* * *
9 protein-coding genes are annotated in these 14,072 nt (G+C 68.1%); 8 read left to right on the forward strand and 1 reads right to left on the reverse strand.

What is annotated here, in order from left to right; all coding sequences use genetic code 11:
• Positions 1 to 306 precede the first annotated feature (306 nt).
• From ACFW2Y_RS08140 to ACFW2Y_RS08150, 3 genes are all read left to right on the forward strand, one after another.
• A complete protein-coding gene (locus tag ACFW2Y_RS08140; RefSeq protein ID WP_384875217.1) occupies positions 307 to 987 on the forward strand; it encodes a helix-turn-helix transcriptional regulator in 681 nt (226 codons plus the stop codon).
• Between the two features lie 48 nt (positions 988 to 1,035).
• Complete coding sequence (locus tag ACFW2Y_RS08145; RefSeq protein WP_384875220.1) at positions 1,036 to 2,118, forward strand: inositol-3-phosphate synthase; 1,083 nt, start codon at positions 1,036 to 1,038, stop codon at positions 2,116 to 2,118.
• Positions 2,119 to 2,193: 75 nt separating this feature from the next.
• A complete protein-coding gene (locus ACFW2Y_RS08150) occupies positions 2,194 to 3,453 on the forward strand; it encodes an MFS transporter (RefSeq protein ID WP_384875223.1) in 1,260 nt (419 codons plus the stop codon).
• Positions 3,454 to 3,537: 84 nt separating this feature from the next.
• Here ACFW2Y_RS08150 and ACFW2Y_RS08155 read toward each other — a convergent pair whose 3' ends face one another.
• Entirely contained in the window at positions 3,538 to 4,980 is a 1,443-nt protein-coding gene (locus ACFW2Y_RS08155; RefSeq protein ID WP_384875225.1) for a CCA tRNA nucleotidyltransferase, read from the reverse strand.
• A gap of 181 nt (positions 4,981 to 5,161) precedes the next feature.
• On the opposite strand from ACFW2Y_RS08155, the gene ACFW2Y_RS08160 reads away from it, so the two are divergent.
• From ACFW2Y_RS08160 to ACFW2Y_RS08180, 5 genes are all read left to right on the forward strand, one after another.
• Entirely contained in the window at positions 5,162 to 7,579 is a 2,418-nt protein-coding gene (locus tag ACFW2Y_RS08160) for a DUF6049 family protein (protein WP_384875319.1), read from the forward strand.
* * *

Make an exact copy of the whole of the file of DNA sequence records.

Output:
9 protein-coding genes are annotated in these 14,072 nt (G+C 68.1%); 8 read left to right on the forward strand and 1 reads right to left on the reverse strand.

What is annotated here, in order from left to right; all coding sequences use genetic code 11:
• Positions 1 to 306 precede the first annotated feature (306 nt).
• From ACFW2Y_RS08140 to ACFW2Y_RS08150, 3 genes are all read left to right on the forward strand, one after another.
• A complete protein-coding gene (locus tag ACFW2Y_RS08140; RefSeq protein ID WP_384875217.1) occupies positions 307 to 987 on the forward strand; it encodes a helix-turn-helix transcriptional regulator in 681 nt (226 codons plus the stop codon).
• Between the two features lie 48 nt (positions 988 to 1,035).
• Complete coding sequence (locus tag ACFW2Y_RS08145; RefSeq protein WP_384875220.1) at positions 1,036 to 2,118, forward strand: inositol-3-phosphate synthase; 1,083 nt, start codon at positions 1,036 to 1,038, stop codon at positions 2,116 to 2,118.
• Positions 2,119 to 2,193: 75 nt separating this feature from the next.
• A complete protein-coding gene (locus ACFW2Y_RS08150) occupies positions 2,194 to 3,453 on the forward strand; it encodes an MFS transporter (RefSeq protein ID WP_384875223.1) in 1,260 nt (419 codons plus the stop codon).
• Positions 3,454 to 3,537: 84 nt separating this feature from the next.
• Here ACFW2Y_RS08150 and ACFW2Y_RS08155 read toward each other — a convergent pair whose 3' ends face one another.
• Entirely contained in the window at positions 3,538 to 4,980 is a 1,443-nt protein-coding gene (locus ACFW2Y_RS08155; RefSeq protein ID WP_384875225.1) for a CCA tRNA nucleotidyltransferase, read from the reverse strand.
• A gap of 181 nt (positions 4,981 to 5,161) precedes the next feature.
• On the opposite strand from ACFW2Y_RS08155, the gene ACFW2Y_RS08160 reads away from it, so the two are divergent.
• From ACFW2Y_RS08160 to ACFW2Y_RS08180, 5 genes are all read left to right on the forward strand, one after another.
• Entirely contained in the window at positions 5,162 to 7,579 is a 2,418-nt protein-coding gene (locus tag ACFW2Y_RS08160) for a DUF6049 family protein (protein WP_384875319.1), read from the forward strand.